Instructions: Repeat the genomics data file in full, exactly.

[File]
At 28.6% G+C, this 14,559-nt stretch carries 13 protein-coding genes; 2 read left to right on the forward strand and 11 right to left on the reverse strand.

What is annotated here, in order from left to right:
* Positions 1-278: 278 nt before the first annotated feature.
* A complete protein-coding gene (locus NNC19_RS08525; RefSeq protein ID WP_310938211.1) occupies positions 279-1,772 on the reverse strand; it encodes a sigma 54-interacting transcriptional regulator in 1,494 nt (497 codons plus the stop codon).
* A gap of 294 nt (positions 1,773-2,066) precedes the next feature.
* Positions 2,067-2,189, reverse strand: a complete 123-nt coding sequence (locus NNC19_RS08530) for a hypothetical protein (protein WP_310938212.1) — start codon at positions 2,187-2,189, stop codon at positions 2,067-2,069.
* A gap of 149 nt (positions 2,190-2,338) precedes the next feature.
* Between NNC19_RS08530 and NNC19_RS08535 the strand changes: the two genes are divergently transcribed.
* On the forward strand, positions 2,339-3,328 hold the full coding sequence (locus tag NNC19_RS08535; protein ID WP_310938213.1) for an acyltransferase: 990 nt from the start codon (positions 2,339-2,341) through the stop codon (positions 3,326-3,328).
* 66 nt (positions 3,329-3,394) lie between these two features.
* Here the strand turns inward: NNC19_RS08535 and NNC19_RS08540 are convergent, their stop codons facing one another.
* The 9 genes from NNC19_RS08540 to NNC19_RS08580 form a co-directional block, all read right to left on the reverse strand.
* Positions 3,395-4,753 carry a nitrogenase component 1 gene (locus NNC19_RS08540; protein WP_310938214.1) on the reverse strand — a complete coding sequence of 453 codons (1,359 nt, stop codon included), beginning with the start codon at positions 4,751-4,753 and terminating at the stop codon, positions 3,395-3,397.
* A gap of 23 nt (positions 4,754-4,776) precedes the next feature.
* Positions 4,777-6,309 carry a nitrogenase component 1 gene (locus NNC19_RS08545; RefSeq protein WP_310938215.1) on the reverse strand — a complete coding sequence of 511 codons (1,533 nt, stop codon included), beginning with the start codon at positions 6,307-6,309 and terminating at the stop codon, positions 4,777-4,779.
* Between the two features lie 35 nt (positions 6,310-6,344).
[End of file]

At 28.6% G+C, this 14,559-nt stretch carries 13 protein-coding genes; 2 read left to right on the forward strand and 11 right to left on the reverse strand.

What is annotated here, in order from left to right:
* Positions 1-278: 278 nt before the first annotated feature.
* A complete protein-coding gene (locus NNC19_RS08525; RefSeq protein ID WP_310938211.1) occupies positions 279-1,772 on the reverse strand; it encodes a sigma 54-interacting transcriptional regulator in 1,494 nt (497 codons plus the stop codon).
* A gap of 294 nt (positions 1,773-2,066) precedes the next feature.
* Positions 2,067-2,189, reverse strand: a complete 123-nt coding sequence (locus NNC19_RS08530) for a hypothetical protein (protein WP_310938212.1) — start codon at positions 2,187-2,189, stop codon at positions 2,067-2,069.
* A gap of 149 nt (positions 2,190-2,338) precedes the next feature.
* Between NNC19_RS08530 and NNC19_RS08535 the strand changes: the two genes are divergently transcribed.
* On the forward strand, positions 2,339-3,328 hold the full coding sequence (locus tag NNC19_RS08535; protein ID WP_310938213.1) for an acyltransferase: 990 nt from the start codon (positions 2,339-2,341) through the stop codon (positions 3,326-3,328).
* 66 nt (positions 3,329-3,394) lie between these two features.
* Here the strand turns inward: NNC19_RS08535 and NNC19_RS08540 are convergent, their stop codons facing one another.
* The 9 genes from NNC19_RS08540 to NNC19_RS08580 form a co-directional block, all read right to left on the reverse strand.
* Positions 3,395-4,753 carry a nitrogenase component 1 gene (locus NNC19_RS08540; protein WP_310938214.1) on the reverse strand — a complete coding sequence of 453 codons (1,359 nt, stop codon included), beginning with the start codon at positions 4,751-4,753 and terminating at the stop codon, positions 3,395-3,397.
* A gap of 23 nt (positions 4,754-4,776) precedes the next feature.
* Positions 4,777-6,309 carry a nitrogenase component 1 gene (locus NNC19_RS08545; RefSeq protein WP_310938215.1) on the reverse strand — a complete coding sequence of 511 codons (1,533 nt, stop codon included), beginning with the start codon at positions 6,307-6,309 and terminating at the stop codon, positions 4,777-4,779.
* Between the two features lie 35 nt (positions 6,310-6,344).